We carried the entire carcass to the baidarka, and even the cartridge shells were taken away, to avoid tainting the place with an unusual scent. The next day we returned to the main camp, for Fedor, who was ill, had become very weak, and was in no condition to stand any hardships. We left him at the main camp in care of Payjaman.
Although at the time I believed from what I had heard that Payjaman was an excellent man, I preferred to hunt in a more careful manner, as is the native custom, in which I had had some experience the year before. I firmly believe that had Payjaman hunted as carefully as my Aleuts did, my friend would have been more successful.
Her owner, Charles Payjaman, a Russian, went with us as my friend's hunter. He was a fisherman and a trapper by profession, and had the reputation of knowing these dangerous island waters well. His knowledge of Russian we expected to be of great use to us in dealing with the natives; Alaska was under Russian control for so many years that that language is the natural local tongue.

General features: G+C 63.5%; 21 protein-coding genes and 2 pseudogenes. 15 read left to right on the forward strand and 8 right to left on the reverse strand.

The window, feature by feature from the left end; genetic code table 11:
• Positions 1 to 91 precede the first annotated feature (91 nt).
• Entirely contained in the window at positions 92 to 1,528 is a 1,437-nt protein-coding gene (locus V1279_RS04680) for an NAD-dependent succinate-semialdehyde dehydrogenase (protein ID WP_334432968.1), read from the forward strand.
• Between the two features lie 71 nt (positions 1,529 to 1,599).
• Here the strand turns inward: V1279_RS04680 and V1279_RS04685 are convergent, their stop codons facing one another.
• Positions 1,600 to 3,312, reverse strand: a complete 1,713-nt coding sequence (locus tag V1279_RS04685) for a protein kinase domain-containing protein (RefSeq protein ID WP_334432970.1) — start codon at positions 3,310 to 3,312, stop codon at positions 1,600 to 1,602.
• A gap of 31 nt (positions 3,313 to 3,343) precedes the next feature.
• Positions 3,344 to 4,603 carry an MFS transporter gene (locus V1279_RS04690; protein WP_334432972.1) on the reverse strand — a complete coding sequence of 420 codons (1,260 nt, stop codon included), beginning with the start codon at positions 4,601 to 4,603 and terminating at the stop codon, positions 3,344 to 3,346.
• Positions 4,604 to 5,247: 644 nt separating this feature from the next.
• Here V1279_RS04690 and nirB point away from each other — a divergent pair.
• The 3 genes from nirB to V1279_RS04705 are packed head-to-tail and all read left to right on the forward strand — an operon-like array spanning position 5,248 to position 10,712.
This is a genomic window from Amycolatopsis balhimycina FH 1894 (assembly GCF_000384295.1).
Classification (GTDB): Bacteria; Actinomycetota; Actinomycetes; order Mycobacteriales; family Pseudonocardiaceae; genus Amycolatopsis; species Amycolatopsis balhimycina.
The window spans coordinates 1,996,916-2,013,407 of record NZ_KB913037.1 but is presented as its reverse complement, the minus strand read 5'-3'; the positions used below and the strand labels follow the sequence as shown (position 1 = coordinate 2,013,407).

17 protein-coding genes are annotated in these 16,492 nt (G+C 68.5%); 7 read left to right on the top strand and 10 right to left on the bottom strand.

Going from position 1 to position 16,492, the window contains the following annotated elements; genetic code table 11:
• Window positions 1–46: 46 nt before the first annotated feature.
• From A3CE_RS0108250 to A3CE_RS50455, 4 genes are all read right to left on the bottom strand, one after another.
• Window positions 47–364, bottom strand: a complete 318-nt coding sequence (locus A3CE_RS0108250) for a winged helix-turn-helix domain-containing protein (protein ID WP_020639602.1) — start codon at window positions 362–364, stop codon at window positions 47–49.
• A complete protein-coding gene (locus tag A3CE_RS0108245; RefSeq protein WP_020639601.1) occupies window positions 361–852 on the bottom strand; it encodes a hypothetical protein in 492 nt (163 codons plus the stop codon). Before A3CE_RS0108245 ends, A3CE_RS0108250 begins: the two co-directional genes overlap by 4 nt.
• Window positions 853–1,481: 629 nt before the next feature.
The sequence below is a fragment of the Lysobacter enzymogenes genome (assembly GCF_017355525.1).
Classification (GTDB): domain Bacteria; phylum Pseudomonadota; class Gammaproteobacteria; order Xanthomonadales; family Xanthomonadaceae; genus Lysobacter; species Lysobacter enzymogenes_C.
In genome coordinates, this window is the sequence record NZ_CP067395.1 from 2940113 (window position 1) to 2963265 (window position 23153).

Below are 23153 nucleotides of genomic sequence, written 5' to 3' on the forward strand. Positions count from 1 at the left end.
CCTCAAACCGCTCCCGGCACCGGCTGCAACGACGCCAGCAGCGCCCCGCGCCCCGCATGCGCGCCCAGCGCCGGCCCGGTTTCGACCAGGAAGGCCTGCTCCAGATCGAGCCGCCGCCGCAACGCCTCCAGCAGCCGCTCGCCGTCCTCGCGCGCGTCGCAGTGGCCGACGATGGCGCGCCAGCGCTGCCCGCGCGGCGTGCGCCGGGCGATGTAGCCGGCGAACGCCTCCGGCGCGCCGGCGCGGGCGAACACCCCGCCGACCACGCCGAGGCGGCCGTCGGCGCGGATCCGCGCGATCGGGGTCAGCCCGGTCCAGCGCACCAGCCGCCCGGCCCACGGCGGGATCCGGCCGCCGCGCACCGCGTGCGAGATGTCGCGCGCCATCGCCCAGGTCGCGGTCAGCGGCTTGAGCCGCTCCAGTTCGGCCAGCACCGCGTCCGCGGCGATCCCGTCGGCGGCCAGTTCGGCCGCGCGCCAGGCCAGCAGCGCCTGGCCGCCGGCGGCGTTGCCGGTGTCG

It promised a pretty fair chance for a shot, but there was exceedingly bad water about, and no harbor for the sloop to lie, so Payjaman and my natives advised me not to make the attempt. As one should take no chances with Alaskan waters, I felt that this was wise, and we reluctantly passed on.
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